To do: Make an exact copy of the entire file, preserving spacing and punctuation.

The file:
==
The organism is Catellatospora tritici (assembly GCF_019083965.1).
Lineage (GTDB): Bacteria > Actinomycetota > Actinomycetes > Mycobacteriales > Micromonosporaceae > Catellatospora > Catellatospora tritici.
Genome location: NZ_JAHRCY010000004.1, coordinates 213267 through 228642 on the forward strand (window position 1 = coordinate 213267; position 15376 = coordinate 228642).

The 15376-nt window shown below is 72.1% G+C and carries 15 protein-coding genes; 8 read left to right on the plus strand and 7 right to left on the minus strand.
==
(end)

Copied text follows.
The organism is Catellatospora tritici (assembly GCF_019083965.1).
Lineage (GTDB): Bacteria > Actinomycetota > Actinomycetes > Mycobacteriales > Micromonosporaceae > Catellatospora > Catellatospora tritici.
Genome location: NZ_JAHRCY010000004.1, coordinates 213267 through 228642 on the forward strand (window position 1 = coordinate 213267; position 15376 = coordinate 228642).

The 15376-nt window shown below is 72.1% G+C and carries 15 protein-coding genes; 8 read left to right on the plus strand and 7 right to left on the minus strand.